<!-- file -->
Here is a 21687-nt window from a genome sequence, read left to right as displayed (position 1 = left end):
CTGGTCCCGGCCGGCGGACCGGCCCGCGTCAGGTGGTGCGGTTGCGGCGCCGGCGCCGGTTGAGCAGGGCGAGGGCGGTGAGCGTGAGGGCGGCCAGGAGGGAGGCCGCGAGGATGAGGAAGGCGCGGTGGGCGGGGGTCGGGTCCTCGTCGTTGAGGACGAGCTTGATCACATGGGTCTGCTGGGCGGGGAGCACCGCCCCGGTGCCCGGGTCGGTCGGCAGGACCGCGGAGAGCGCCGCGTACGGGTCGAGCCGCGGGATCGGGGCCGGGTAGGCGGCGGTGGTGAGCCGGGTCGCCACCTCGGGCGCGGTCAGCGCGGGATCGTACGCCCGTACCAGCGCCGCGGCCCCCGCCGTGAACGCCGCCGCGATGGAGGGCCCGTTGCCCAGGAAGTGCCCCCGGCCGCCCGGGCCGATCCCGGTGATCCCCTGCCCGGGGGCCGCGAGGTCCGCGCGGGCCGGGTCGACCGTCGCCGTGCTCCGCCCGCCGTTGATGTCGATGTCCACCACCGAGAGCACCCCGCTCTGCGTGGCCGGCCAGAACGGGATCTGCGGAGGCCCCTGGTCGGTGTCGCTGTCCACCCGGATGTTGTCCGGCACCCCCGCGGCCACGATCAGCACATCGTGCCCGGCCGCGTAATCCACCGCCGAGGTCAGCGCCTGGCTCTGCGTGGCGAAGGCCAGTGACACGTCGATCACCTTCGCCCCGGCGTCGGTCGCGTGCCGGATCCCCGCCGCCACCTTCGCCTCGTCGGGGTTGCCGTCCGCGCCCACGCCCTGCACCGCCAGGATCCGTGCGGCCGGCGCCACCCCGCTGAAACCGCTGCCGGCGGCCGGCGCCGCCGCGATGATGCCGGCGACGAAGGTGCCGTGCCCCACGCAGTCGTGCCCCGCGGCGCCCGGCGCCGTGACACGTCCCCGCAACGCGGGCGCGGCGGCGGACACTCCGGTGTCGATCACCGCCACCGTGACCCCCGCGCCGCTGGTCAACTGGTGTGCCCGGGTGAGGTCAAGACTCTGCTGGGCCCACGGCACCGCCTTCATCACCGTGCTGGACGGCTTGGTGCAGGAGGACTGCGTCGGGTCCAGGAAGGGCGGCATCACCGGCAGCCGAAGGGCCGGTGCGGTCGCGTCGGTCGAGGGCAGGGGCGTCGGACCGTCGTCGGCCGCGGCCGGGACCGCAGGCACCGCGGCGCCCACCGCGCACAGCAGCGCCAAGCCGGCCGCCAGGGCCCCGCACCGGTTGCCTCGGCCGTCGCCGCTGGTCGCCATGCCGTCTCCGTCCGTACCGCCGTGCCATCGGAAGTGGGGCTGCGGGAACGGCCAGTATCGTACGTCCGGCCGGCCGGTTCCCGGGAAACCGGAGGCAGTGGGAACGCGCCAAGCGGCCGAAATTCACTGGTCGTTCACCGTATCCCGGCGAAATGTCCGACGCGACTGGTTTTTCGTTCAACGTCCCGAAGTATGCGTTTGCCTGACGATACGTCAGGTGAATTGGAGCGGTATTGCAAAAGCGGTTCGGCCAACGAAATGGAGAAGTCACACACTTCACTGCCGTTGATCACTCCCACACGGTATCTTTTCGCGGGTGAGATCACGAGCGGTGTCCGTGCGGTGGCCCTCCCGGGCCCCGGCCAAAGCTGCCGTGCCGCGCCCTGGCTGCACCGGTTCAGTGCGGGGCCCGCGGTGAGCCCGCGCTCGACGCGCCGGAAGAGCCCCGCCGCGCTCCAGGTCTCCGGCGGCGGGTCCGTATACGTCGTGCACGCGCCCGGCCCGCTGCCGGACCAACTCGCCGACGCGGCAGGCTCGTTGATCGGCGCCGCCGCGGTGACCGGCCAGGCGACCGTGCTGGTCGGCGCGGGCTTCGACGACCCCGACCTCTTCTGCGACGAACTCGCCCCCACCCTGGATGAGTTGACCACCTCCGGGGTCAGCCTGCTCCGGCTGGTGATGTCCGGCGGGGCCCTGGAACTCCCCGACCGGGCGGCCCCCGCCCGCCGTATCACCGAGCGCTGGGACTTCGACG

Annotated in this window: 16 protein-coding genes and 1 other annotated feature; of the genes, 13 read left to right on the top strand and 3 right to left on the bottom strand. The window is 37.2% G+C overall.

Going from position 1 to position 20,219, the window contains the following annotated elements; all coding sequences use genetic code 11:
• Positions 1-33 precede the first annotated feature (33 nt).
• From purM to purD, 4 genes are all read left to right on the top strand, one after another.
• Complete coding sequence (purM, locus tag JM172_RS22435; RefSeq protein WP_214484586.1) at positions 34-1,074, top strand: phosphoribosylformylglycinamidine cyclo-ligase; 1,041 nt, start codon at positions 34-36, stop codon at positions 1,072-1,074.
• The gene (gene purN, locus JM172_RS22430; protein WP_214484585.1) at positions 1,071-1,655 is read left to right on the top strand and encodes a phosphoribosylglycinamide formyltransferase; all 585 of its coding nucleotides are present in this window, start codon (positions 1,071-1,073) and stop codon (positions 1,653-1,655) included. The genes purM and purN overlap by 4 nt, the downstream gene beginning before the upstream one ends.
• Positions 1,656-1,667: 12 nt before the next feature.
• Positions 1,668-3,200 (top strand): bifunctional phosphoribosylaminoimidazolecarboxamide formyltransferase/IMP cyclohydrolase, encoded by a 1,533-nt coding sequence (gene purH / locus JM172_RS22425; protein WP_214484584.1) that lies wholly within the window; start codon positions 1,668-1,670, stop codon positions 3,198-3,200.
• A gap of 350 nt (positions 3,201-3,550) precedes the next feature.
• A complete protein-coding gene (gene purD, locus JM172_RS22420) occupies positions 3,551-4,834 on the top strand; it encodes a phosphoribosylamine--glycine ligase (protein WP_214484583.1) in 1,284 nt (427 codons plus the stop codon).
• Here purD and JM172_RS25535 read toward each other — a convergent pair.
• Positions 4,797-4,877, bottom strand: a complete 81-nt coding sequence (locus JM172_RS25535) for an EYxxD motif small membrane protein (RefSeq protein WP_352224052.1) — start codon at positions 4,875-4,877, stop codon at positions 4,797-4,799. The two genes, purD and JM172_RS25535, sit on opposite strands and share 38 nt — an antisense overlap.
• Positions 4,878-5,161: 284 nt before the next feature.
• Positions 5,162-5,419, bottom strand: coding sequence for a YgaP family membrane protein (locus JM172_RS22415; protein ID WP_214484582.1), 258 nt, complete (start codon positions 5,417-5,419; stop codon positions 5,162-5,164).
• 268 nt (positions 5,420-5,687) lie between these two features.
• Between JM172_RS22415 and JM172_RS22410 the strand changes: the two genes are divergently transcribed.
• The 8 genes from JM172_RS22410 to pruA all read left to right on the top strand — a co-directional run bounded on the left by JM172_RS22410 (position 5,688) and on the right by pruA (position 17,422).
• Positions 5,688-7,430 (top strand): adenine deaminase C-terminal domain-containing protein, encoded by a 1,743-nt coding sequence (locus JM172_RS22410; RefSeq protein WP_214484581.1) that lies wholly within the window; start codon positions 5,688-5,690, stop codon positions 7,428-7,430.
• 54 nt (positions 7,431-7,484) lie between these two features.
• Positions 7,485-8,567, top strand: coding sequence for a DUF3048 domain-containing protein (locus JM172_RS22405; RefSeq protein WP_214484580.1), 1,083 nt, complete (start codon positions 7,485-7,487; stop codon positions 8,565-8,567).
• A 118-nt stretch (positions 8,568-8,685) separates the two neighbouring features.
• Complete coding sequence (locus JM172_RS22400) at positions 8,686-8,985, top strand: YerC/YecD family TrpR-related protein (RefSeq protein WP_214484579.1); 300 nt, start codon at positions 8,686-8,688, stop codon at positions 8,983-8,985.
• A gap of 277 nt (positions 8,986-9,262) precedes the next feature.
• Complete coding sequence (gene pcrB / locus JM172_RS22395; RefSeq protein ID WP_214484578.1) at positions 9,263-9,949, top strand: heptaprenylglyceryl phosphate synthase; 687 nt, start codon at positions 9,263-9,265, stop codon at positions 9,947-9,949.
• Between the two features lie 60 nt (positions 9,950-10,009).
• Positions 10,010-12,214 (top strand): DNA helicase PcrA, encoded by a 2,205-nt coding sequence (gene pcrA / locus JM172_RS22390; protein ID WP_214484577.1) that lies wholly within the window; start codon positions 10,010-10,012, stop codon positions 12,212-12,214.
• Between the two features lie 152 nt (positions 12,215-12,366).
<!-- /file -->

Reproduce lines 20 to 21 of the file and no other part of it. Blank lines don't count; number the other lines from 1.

• Positions 5,688-7,430 (top strand): adenine deaminase C-terminal domain-containing protein, encoded by a 1,743-nt coding sequence (locus JM172_RS22410; RefSeq protein WP_214484581.1) that lies wholly within the window; start codon positions 5,688-5,690, stop codon positions 7,428-7,430.
• 54 nt (positions 7,431-7,484) lie between these two features.